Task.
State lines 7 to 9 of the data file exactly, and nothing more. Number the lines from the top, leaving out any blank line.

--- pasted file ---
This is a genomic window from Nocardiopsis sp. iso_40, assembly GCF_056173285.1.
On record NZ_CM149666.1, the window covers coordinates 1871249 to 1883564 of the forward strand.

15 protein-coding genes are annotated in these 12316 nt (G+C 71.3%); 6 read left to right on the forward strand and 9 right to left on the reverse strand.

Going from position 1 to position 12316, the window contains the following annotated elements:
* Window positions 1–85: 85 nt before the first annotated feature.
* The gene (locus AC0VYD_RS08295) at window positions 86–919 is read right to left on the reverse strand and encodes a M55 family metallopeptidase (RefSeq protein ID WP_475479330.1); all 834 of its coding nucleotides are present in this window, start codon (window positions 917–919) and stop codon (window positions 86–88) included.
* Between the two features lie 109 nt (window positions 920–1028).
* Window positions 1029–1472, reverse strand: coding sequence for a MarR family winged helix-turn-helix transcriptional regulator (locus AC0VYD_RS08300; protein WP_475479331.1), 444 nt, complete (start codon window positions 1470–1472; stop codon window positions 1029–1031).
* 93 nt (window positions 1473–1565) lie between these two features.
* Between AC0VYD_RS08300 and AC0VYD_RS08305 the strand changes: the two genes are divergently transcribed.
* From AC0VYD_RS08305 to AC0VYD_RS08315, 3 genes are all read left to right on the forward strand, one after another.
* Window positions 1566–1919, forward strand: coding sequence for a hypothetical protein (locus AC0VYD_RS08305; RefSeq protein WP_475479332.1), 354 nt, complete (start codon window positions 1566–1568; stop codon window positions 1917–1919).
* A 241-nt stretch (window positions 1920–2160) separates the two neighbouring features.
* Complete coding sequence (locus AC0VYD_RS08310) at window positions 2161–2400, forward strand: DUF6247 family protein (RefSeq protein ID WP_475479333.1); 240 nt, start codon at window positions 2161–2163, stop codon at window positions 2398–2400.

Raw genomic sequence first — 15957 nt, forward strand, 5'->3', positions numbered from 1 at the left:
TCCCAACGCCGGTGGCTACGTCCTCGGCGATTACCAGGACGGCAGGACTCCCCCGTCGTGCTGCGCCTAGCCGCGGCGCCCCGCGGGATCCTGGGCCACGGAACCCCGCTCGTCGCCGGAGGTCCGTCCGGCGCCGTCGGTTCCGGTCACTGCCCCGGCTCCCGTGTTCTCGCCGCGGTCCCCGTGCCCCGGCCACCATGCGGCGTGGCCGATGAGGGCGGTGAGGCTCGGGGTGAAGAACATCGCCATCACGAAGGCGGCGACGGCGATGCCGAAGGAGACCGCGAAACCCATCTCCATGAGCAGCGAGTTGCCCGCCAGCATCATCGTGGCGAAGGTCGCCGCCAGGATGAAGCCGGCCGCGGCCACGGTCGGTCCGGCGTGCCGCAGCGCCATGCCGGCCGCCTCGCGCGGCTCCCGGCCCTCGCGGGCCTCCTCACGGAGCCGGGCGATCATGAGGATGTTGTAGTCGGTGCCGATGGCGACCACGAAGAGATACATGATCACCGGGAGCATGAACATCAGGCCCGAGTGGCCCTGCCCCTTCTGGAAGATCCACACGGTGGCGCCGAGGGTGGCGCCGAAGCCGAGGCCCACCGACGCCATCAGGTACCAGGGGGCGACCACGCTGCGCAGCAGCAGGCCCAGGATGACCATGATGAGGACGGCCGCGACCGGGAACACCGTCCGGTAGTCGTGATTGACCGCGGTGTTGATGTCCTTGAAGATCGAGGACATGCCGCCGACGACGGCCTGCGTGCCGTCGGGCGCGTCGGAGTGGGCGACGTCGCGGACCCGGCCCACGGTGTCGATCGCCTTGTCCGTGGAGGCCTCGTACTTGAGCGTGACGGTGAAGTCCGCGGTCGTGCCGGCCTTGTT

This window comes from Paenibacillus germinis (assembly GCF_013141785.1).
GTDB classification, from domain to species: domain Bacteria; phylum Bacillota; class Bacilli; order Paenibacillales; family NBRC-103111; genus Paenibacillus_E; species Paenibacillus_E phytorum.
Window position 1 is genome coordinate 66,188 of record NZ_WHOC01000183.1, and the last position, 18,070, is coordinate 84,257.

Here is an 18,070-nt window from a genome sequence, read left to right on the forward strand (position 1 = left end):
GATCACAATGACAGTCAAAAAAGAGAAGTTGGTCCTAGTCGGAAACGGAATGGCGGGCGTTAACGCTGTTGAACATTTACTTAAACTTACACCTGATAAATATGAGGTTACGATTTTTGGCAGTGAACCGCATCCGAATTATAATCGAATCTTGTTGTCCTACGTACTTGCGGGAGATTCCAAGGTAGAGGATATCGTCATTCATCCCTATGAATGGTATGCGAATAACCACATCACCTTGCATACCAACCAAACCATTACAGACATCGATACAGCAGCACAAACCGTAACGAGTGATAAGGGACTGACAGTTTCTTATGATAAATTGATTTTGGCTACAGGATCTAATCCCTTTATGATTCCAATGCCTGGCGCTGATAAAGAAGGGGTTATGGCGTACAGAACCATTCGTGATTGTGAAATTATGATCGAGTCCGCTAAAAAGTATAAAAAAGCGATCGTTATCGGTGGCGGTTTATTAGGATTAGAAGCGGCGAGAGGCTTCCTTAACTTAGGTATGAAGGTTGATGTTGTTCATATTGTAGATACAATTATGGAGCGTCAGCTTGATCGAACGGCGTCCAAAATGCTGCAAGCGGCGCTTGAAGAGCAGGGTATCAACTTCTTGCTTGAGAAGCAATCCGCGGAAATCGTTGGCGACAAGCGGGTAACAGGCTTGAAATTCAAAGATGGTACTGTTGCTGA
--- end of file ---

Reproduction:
* Between the two features lie 109 nt (window positions 920–1028).
* Window positions 1029–1472, reverse strand: coding sequence for a MarR family winged helix-turn-helix transcriptional regulator (locus AC0VYD_RS08300; protein WP_475479331.1), 444 nt, complete (start codon window positions 1470–1472; stop codon window positions 1029–1031).
* 93 nt (window positions 1473–1565) lie between these two features.